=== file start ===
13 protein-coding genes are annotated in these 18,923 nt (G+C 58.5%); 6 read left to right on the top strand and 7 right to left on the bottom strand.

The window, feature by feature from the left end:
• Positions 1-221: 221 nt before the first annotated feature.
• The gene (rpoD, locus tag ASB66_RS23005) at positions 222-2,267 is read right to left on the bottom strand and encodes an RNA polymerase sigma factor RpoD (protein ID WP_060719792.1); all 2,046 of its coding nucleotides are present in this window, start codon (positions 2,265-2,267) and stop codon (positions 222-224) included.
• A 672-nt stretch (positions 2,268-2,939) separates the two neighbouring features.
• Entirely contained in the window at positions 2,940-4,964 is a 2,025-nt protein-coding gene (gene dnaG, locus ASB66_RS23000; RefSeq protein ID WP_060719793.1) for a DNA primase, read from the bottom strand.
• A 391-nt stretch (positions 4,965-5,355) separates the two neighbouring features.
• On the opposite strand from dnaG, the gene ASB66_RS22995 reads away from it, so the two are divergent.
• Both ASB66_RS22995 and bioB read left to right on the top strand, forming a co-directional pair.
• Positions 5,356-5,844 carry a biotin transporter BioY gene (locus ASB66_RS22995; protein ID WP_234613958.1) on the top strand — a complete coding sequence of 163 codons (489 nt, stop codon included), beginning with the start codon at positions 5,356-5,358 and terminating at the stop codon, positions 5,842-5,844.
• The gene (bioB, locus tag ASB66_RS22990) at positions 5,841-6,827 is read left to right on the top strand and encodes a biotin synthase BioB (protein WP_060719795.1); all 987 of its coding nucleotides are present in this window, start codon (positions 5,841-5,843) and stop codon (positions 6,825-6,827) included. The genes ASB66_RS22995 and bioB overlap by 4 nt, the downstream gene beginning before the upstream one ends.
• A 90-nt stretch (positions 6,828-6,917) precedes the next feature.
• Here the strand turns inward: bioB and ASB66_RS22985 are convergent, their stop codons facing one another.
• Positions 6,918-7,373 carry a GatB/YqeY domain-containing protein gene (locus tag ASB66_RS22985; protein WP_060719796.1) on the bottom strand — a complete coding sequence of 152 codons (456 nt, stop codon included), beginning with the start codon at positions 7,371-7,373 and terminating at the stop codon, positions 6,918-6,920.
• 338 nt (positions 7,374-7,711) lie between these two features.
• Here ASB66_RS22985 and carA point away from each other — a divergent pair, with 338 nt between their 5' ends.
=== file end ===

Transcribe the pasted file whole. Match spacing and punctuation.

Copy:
13 protein-coding genes are annotated in these 18,923 nt (G+C 58.5%); 6 read left to right on the top strand and 7 right to left on the bottom strand.

The window, feature by feature from the left end:
• Positions 1-221: 221 nt before the first annotated feature.
• The gene (rpoD, locus tag ASB66_RS23005) at positions 222-2,267 is read right to left on the bottom strand and encodes an RNA polymerase sigma factor RpoD (protein ID WP_060719792.1); all 2,046 of its coding nucleotides are present in this window, start codon (positions 2,265-2,267) and stop codon (positions 222-224) included.
• A 672-nt stretch (positions 2,268-2,939) separates the two neighbouring features.
• Entirely contained in the window at positions 2,940-4,964 is a 2,025-nt protein-coding gene (gene dnaG, locus ASB66_RS23000; RefSeq protein ID WP_060719793.1) for a DNA primase, read from the bottom strand.
• A 391-nt stretch (positions 4,965-5,355) separates the two neighbouring features.
• On the opposite strand from dnaG, the gene ASB66_RS22995 reads away from it, so the two are divergent.
• Both ASB66_RS22995 and bioB read left to right on the top strand, forming a co-directional pair.
• Positions 5,356-5,844 carry a biotin transporter BioY gene (locus ASB66_RS22995; protein ID WP_234613958.1) on the top strand — a complete coding sequence of 163 codons (489 nt, stop codon included), beginning with the start codon at positions 5,356-5,358 and terminating at the stop codon, positions 5,842-5,844.
• The gene (bioB, locus tag ASB66_RS22990) at positions 5,841-6,827 is read left to right on the top strand and encodes a biotin synthase BioB (protein WP_060719795.1); all 987 of its coding nucleotides are present in this window, start codon (positions 5,841-5,843) and stop codon (positions 6,825-6,827) included. The genes ASB66_RS22995 and bioB overlap by 4 nt, the downstream gene beginning before the upstream one ends.
• A 90-nt stretch (positions 6,828-6,917) precedes the next feature.
• Here the strand turns inward: bioB and ASB66_RS22985 are convergent, their stop codons facing one another.
• Positions 6,918-7,373 carry a GatB/YqeY domain-containing protein gene (locus tag ASB66_RS22985; protein WP_060719796.1) on the bottom strand — a complete coding sequence of 152 codons (456 nt, stop codon included), beginning with the start codon at positions 7,371-7,373 and terminating at the stop codon, positions 6,918-6,920.
• 338 nt (positions 7,374-7,711) lie between these two features.
• Here ASB66_RS22985 and carA point away from each other — a divergent pair, with 338 nt between their 5' ends.